The FIFA World Cup finals drew nearly 25 million cyberattacks, according to a statement from Russian president Vladimir Putin.
The president said that information infrastructure related to the football tournament was targeted, but that the attacks were all successfully blocked.
No further details were given by the Russian authorities, but security experts said that the apparently high number of attacks was typical for major global events.
Among the many cybersecurity scares that accompanied the fiesta of football were warnings about World Cup-themed phishing attacks, scam ticket sites, and the risks of unsecured public Wi-Fi hotspots. Some countries advised their players to use secured satellite comms while in Russia, and there were also warning of Russian state-sponsored hackers trying to hack anti-doping organisations to steal player's medical data.
Mohammed Abukhater, Vice President, MEA, FireEye, said that there are two main categories of risk associated with events like the World Cup: "The first one that can be described is a cybercriminal risk with a financial objective and a will to deceive supporters around the world. This includes the phishing attacks that started several weeks before the tournament and carried on throughout. These campaigns use several levers such as low-cost ticket offers, the chance to win a trip to Russia, promotions for items related to the World Cup (national team jerseys, mugs featuring players etc).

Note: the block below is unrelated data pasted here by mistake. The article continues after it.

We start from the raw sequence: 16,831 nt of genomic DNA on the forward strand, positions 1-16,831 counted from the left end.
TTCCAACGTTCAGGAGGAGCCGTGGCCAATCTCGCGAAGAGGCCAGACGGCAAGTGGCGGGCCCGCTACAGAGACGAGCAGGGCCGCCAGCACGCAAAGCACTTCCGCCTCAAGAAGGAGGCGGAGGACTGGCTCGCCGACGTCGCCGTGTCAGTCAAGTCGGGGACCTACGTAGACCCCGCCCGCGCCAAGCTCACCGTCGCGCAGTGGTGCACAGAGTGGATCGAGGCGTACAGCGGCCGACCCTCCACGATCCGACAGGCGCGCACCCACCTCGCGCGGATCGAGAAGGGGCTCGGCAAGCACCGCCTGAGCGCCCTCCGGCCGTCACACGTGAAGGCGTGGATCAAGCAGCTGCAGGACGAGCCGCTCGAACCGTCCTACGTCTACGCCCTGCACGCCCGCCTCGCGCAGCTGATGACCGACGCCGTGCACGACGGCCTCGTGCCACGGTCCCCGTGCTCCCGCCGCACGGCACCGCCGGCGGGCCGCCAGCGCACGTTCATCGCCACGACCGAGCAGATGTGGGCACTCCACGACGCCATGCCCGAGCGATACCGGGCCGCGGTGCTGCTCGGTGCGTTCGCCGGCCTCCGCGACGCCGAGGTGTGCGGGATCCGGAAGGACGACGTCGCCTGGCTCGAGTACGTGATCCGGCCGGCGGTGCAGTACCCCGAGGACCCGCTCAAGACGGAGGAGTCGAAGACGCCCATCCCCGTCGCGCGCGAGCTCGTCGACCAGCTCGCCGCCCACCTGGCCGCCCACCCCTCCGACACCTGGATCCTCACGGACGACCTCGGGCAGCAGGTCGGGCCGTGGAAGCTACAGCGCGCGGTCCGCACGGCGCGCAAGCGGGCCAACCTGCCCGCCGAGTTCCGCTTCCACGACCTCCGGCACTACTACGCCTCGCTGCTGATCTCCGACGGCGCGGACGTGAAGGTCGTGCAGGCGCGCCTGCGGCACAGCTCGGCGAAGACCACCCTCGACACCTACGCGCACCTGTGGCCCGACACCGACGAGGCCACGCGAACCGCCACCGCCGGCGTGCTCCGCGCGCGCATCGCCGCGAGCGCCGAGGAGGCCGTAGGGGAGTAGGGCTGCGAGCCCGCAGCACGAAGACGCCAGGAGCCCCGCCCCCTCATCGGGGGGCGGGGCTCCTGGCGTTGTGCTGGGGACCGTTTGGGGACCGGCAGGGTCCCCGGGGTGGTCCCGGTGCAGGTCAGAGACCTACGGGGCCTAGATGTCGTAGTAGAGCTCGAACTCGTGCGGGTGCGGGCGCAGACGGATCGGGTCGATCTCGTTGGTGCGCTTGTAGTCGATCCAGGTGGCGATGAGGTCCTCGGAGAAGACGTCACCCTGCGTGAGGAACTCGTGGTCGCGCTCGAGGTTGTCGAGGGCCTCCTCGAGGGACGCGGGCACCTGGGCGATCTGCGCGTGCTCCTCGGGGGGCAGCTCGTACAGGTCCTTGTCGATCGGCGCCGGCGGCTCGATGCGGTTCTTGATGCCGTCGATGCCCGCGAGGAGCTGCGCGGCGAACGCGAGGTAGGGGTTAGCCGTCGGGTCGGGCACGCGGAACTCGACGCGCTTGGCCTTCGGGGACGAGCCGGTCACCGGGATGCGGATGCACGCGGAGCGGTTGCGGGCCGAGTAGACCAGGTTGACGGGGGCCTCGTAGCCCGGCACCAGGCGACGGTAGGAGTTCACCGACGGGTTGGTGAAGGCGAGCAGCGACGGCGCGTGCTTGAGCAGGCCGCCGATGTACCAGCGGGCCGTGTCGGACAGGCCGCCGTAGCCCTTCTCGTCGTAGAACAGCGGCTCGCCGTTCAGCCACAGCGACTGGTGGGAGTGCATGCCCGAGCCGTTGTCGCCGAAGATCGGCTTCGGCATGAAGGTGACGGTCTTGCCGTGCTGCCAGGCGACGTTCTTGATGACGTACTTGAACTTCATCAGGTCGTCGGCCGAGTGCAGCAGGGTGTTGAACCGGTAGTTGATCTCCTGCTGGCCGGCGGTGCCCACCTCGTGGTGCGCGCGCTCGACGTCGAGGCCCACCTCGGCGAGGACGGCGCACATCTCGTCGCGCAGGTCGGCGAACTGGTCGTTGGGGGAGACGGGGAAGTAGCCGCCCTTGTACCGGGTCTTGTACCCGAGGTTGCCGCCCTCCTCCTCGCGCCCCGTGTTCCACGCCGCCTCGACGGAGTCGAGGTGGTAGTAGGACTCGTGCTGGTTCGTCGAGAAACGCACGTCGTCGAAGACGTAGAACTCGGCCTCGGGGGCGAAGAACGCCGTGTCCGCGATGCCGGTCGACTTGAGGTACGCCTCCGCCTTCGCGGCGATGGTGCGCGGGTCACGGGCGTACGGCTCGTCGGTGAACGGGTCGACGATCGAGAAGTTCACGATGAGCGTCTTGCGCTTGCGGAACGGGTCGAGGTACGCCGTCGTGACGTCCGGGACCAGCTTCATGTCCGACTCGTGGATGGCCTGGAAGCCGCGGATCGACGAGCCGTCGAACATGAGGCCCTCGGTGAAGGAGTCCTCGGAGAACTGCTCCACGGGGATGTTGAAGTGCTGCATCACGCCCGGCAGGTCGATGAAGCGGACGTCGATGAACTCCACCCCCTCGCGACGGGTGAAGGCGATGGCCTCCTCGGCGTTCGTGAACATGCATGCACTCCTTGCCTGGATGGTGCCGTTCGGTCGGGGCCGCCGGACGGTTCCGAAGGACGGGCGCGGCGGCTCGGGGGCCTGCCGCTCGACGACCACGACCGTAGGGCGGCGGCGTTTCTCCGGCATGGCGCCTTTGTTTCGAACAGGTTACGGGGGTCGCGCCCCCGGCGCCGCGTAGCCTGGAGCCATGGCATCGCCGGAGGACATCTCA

"In order to increase their credibility, attackers mostly buy domains that resonate with the World Cup event, so victims can receive spam or phishing emails with addresses containing terms such as Russia, FIFA, Russia2018, FIFA2018, world cup which are very regularly used in more complete domain instances like worldcup.monsite.site. The objective being to deceive the eye of an unwise user. The main goal in this type of attacks, recover your banking information and force you to go through with the transaction to get the card number information, expiration date and also CCV.
Abukhater continued: "The second risk comes from state-sponsored groups which will attempt to destabilize the IT and EO infrastructure used during the World Cup. A tool commonly used to do this is a distributed denial of service or DDoS attack which takes down websites to make the organisers look vulnerable. Historically we've seen an acceleration of attacks and leaks of information trying to discredit the actions of an organisation tied to an event, the most notorious example being the APT28 campaign against the world anti-doping agency (WADA)."